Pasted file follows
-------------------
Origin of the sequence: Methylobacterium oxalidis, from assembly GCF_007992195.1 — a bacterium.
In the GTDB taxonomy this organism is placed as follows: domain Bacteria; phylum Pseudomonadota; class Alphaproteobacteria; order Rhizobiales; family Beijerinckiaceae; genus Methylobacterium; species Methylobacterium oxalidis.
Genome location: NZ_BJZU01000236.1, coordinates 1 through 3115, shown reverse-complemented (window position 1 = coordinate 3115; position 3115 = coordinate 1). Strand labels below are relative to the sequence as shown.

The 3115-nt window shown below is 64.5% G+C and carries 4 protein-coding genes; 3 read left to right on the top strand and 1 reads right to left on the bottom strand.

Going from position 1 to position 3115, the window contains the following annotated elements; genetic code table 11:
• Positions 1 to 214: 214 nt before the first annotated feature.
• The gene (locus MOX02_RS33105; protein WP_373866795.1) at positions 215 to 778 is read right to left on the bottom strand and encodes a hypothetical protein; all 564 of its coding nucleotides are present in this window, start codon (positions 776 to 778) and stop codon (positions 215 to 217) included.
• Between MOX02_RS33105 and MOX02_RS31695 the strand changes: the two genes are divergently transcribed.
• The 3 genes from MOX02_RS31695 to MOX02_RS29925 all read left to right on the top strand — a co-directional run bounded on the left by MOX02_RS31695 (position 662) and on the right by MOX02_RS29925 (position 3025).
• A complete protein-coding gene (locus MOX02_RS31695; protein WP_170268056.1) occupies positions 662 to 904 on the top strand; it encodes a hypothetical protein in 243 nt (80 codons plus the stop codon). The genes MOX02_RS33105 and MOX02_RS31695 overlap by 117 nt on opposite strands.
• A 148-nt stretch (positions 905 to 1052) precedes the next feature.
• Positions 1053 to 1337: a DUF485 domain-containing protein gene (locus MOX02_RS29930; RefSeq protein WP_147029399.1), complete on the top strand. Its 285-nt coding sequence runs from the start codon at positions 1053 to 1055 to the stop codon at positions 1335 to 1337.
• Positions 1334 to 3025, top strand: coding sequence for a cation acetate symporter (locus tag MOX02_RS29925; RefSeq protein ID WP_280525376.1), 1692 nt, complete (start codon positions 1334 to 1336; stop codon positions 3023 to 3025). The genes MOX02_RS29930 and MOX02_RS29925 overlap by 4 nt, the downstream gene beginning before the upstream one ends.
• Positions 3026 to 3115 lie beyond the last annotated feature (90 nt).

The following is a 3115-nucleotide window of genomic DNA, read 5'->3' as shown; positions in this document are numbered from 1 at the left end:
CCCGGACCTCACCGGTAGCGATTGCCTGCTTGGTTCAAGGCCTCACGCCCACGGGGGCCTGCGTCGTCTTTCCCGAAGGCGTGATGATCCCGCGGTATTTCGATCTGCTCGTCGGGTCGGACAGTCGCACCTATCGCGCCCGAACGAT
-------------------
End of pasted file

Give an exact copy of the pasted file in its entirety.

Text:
Origin of the sequence: Methylobacterium oxalidis, from assembly GCF_007992195.1 — a bacterium.
In the GTDB taxonomy this organism is placed as follows: domain Bacteria; phylum Pseudomonadota; class Alphaproteobacteria; order Rhizobiales; family Beijerinckiaceae; genus Methylobacterium; species Methylobacterium oxalidis.
Genome location: NZ_BJZU01000236.1, coordinates 1 through 3115, shown reverse-complemented (window position 1 = coordinate 3115; position 3115 = coordinate 1). Strand labels below are relative to the sequence as shown.

The 3115-nt window shown below is 64.5% G+C and carries 4 protein-coding genes; 3 read left to right on the top strand and 1 reads right to left on the bottom strand.

Going from position 1 to position 3115, the window contains the following annotated elements; genetic code table 11:
• Positions 1 to 214: 214 nt before the first annotated feature.
• The gene (locus MOX02_RS33105; protein WP_373866795.1) at positions 215 to 778 is read right to left on the bottom strand and encodes a hypothetical protein; all 564 of its coding nucleotides are present in this window, start codon (positions 776 to 778) and stop codon (positions 215 to 217) included.
• Between MOX02_RS33105 and MOX02_RS31695 the strand changes: the two genes are divergently transcribed.
• The 3 genes from MOX02_RS31695 to MOX02_RS29925 all read left to right on the top strand — a co-directional run bounded on the left by MOX02_RS31695 (position 662) and on the right by MOX02_RS29925 (position 3025).
• A complete protein-coding gene (locus MOX02_RS31695; protein WP_170268056.1) occupies positions 662 to 904 on the top strand; it encodes a hypothetical protein in 243 nt (80 codons plus the stop codon). The genes MOX02_RS33105 and MOX02_RS31695 overlap by 117 nt on opposite strands.
• A 148-nt stretch (positions 905 to 1052) precedes the next feature.
• Positions 1053 to 1337: a DUF485 domain-containing protein gene (locus MOX02_RS29930; RefSeq protein WP_147029399.1), complete on the top strand. Its 285-nt coding sequence runs from the start codon at positions 1053 to 1055 to the stop codon at positions 1335 to 1337.
• Positions 1334 to 3025, top strand: coding sequence for a cation acetate symporter (locus tag MOX02_RS29925; RefSeq protein ID WP_280525376.1), 1692 nt, complete (start codon positions 1334 to 1336; stop codon positions 3023 to 3025). The genes MOX02_RS29930 and MOX02_RS29925 overlap by 4 nt, the downstream gene beginning before the upstream one ends.
• Positions 3026 to 3115 lie beyond the last annotated feature (90 nt).

The following is a 3115-nucleotide window of genomic DNA, read 5'->3' as shown; positions in this document are numbered from 1 at the left end:
CCCGGACCTCACCGGTAGCGATTGCCTGCTTGGTTCAAGGCCTCACGCCCACGGGGGCCTGCGTCGTCTTTCCCGAAGGCGTGATGATCCCGCGGTATTTCGATCTGCTCGTCGGGTCGGACAGTCGCACCTATCGCGCCCGAACGAT